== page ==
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A weight of evidence approach for hazard screening of engineered nanomaterials
Link to Journal Abstract
Hazard identification is an important step in assessing nanomaterial risk and is required under multiple regulatory frameworks in the US, Europe and worldwide. Given the emerging nature of the field and complexity of nanomaterials, multiple studies on even basic material properties often result in varying data pointing in different directions when data interpretation is attempted. Weight of evidence (WOE) evaluation has been recommended for nanomaterial risk assessment, but the majority of WOE frameworks are qualitative in nature and do not satisfy the growing needs for objectivity and transparency that are necessary for regulatory decision making. This paper implements a quantitative WOE framework that utilizes multi-criteria decision analysis methodology for integrating individual studies on nanomaterial hazard resulting from physico-chemical and toxicological properties of nanomaterials. For the first time, a WOE approach explicitly integrates expert evaluation of data quality of available information. Application of the framework is illustrated for titanium dioxide nanoparticles (nano-TiO2), but the approach is designed to compare the relative hazard of several nanomaterials as well as emerging stressors in general.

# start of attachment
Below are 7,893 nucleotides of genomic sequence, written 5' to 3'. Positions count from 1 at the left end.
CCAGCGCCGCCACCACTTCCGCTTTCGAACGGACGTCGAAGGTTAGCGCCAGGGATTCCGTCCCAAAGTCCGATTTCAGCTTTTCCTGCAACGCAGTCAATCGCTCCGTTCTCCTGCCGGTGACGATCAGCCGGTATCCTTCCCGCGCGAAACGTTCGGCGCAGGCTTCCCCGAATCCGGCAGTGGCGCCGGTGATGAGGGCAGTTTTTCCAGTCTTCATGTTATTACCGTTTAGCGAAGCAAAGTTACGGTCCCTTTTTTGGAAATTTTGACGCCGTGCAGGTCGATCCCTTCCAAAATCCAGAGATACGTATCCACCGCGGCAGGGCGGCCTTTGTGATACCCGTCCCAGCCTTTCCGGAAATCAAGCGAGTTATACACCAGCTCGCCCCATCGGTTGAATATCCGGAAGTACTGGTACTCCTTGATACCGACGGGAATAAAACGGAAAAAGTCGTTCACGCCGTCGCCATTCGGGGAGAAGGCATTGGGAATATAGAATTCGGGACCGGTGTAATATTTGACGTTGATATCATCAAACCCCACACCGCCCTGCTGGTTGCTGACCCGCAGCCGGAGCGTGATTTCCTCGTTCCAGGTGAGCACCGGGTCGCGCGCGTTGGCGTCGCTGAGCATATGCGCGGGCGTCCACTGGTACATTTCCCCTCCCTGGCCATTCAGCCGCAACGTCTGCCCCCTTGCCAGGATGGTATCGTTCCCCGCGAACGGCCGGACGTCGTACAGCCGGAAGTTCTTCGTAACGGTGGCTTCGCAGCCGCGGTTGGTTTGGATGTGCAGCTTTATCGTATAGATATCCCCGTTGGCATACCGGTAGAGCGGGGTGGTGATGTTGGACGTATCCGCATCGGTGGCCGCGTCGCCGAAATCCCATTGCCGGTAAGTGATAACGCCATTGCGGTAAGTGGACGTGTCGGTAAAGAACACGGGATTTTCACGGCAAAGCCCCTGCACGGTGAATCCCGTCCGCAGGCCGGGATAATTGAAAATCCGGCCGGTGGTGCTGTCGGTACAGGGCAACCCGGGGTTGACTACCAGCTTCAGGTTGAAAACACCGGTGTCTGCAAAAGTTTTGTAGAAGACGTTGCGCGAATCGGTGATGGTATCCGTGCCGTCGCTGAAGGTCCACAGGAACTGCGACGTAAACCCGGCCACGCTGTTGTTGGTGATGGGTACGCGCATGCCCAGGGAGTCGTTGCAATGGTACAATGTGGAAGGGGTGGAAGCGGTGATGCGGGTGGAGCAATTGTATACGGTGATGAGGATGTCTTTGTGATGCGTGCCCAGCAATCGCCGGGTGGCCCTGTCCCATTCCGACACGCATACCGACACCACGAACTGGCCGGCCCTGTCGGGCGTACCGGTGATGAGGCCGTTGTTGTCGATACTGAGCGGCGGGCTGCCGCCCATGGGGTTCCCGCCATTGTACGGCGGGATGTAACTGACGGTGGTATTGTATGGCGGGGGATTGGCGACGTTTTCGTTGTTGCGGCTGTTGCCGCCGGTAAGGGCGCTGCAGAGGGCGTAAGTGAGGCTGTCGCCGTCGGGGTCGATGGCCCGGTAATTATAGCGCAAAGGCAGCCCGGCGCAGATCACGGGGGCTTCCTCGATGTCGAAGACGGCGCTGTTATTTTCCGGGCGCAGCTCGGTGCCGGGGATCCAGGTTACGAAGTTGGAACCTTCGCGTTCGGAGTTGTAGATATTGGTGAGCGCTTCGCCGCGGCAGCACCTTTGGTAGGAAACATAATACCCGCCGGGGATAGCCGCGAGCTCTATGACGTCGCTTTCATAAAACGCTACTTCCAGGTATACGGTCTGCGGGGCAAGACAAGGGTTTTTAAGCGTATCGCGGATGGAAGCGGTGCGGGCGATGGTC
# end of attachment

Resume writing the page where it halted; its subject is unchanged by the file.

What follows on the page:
This paper implements a quantitative Weight of evidence (WOE) framework that utilizes multi-criteria decision analysis methodology for integrating individual studies on nanomaterial hazard resulting from physico-chemical and toxicological properties of nanomaterials. Application of the framework is illustrated for titanium dioxide nanoparticles (nano-TiO2).
Peer Reviewed Journal Article
Exposure Or Hazard Target
Method Of Study
Risk Exposure Group
Nanotoxicology, 2012, Early Online, DOI: 10.3109/17435390.2012.750695
Hristozov DR, Zabeo A, Foran C, Isigonis P, Marcomini A, Linkov I
Last updated on December 17, 2012
This work is supported in part by the Nanoscale Science and Engineering Initiative of the National Science Foundation
under NSF Award Number EEC-0118007.
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